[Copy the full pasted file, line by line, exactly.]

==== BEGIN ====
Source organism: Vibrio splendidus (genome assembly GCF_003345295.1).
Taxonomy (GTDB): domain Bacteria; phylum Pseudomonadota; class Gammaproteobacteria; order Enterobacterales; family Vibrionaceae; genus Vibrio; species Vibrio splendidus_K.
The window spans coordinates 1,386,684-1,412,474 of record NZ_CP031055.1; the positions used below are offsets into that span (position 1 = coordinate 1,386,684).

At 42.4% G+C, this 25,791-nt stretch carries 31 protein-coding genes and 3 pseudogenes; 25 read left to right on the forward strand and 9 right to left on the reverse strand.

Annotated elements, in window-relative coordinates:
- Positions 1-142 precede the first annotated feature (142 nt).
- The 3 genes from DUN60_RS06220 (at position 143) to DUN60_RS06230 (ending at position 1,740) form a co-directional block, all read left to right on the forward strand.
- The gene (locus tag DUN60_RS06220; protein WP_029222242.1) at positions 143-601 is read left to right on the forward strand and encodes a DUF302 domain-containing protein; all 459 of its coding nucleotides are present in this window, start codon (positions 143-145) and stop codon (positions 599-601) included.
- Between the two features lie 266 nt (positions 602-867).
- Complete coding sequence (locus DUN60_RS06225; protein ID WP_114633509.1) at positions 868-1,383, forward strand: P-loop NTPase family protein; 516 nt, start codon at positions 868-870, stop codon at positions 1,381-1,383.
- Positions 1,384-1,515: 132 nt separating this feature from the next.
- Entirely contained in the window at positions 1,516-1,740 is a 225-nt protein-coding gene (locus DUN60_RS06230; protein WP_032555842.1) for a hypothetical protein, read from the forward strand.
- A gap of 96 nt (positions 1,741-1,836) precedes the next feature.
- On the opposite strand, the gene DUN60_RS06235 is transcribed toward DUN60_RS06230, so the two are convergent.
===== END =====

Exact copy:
Source organism: Vibrio splendidus (genome assembly GCF_003345295.1).
Taxonomy (GTDB): domain Bacteria; phylum Pseudomonadota; class Gammaproteobacteria; order Enterobacterales; family Vibrionaceae; genus Vibrio; species Vibrio splendidus_K.
The window spans coordinates 1,386,684-1,412,474 of record NZ_CP031055.1; the positions used below are offsets into that span (position 1 = coordinate 1,386,684).

At 42.4% G+C, this 25,791-nt stretch carries 31 protein-coding genes and 3 pseudogenes; 25 read left to right on the forward strand and 9 right to left on the reverse strand.

Annotated elements, in window-relative coordinates:
- Positions 1-142 precede the first annotated feature (142 nt).
- The 3 genes from DUN60_RS06220 (at position 143) to DUN60_RS06230 (ending at position 1,740) form a co-directional block, all read left to right on the forward strand.
- The gene (locus tag DUN60_RS06220; protein WP_029222242.1) at positions 143-601 is read left to right on the forward strand and encodes a DUF302 domain-containing protein; all 459 of its coding nucleotides are present in this window, start codon (positions 143-145) and stop codon (positions 599-601) included.
- Between the two features lie 266 nt (positions 602-867).
- Complete coding sequence (locus DUN60_RS06225; protein ID WP_114633509.1) at positions 868-1,383, forward strand: P-loop NTPase family protein; 516 nt, start codon at positions 868-870, stop codon at positions 1,381-1,383.
- Positions 1,384-1,515: 132 nt separating this feature from the next.
- Entirely contained in the window at positions 1,516-1,740 is a 225-nt protein-coding gene (locus DUN60_RS06230; protein WP_032555842.1) for a hypothetical protein, read from the forward strand.
- A gap of 96 nt (positions 1,741-1,836) precedes the next feature.
- On the opposite strand, the gene DUN60_RS06235 is transcribed toward DUN60_RS06230, so the two are convergent.